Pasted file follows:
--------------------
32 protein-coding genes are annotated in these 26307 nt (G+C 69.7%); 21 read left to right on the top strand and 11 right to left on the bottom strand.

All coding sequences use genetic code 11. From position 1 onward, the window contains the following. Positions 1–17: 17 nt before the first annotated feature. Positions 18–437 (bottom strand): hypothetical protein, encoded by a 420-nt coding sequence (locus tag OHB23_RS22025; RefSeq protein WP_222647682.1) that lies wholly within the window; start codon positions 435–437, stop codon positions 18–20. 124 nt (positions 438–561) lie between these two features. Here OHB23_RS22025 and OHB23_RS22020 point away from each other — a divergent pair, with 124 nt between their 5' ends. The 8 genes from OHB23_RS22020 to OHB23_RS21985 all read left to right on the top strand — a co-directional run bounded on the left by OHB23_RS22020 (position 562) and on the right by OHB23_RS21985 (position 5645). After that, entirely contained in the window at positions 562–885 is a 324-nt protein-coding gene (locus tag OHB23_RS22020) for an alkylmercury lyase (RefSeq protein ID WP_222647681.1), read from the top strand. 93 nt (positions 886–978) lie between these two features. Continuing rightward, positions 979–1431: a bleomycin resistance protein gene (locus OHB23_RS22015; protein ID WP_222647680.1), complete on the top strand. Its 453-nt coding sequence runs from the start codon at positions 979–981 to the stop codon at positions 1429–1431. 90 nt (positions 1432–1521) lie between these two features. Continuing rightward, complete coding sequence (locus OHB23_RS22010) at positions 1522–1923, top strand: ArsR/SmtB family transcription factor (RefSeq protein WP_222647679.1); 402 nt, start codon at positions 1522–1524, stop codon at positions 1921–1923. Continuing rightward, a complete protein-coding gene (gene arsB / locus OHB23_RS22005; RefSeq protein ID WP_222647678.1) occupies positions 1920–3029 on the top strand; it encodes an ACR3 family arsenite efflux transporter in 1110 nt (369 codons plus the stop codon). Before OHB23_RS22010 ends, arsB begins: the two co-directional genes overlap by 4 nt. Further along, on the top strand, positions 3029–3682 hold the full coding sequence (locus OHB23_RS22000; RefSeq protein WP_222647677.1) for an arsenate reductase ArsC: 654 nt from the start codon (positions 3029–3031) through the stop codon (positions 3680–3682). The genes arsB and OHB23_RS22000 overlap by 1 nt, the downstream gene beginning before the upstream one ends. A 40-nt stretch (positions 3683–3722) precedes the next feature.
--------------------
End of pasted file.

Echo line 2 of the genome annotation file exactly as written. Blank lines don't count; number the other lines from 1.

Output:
All coding sequences use genetic code 11. From position 1 onward, the window contains the following. Positions 1–17: 17 nt before the first annotated feature. Positions 18–437 (bottom strand): hypothetical protein, encoded by a 420-nt coding sequence (locus tag OHB23_RS22025; RefSeq protein WP_222647682.1) that lies wholly within the window; start codon positions 435–437, stop codon positions 18–20. 124 nt (positions 438–561) lie between these two features. Here OHB23_RS22025 and OHB23_RS22020 point away from each other — a divergent pair, with 124 nt between their 5' ends. The 8 genes from OHB23_RS22020 to OHB23_RS21985 all read left to right on the top strand — a co-directional run bounded on the left by OHB23_RS22020 (position 562) and on the right by OHB23_RS21985 (position 5645). After that, entirely contained in the window at positions 562–885 is a 324-nt protein-coding gene (locus tag OHB23_RS22020) for an alkylmercury lyase (RefSeq protein ID WP_222647681.1), read from the top strand. 93 nt (positions 886–978) lie between these two features. Continuing rightward, positions 979–1431: a bleomycin resistance protein gene (locus OHB23_RS22015; protein ID WP_222647680.1), complete on the top strand. Its 453-nt coding sequence runs from the start codon at positions 979–981 to the stop codon at positions 1429–1431. 90 nt (positions 1432–1521) lie between these two features. Continuing rightward, complete coding sequence (locus OHB23_RS22010) at positions 1522–1923, top strand: ArsR/SmtB family transcription factor (RefSeq protein WP_222647679.1); 402 nt, start codon at positions 1522–1524, stop codon at positions 1921–1923. Continuing rightward, a complete protein-coding gene (gene arsB / locus OHB23_RS22005; RefSeq protein ID WP_222647678.1) occupies positions 1920–3029 on the top strand; it encodes an ACR3 family arsenite efflux transporter in 1110 nt (369 codons plus the stop codon). Before OHB23_RS22010 ends, arsB begins: the two co-directional genes overlap by 4 nt. Further along, on the top strand, positions 3029–3682 hold the full coding sequence (locus OHB23_RS22000; RefSeq protein WP_222647677.1) for an arsenate reductase ArsC: 654 nt from the start codon (positions 3029–3031) through the stop codon (positions 3680–3682). The genes arsB and OHB23_RS22000 overlap by 1 nt, the downstream gene beginning before the upstream one ends. A 40-nt stretch (positions 3683–3722) precedes the next feature.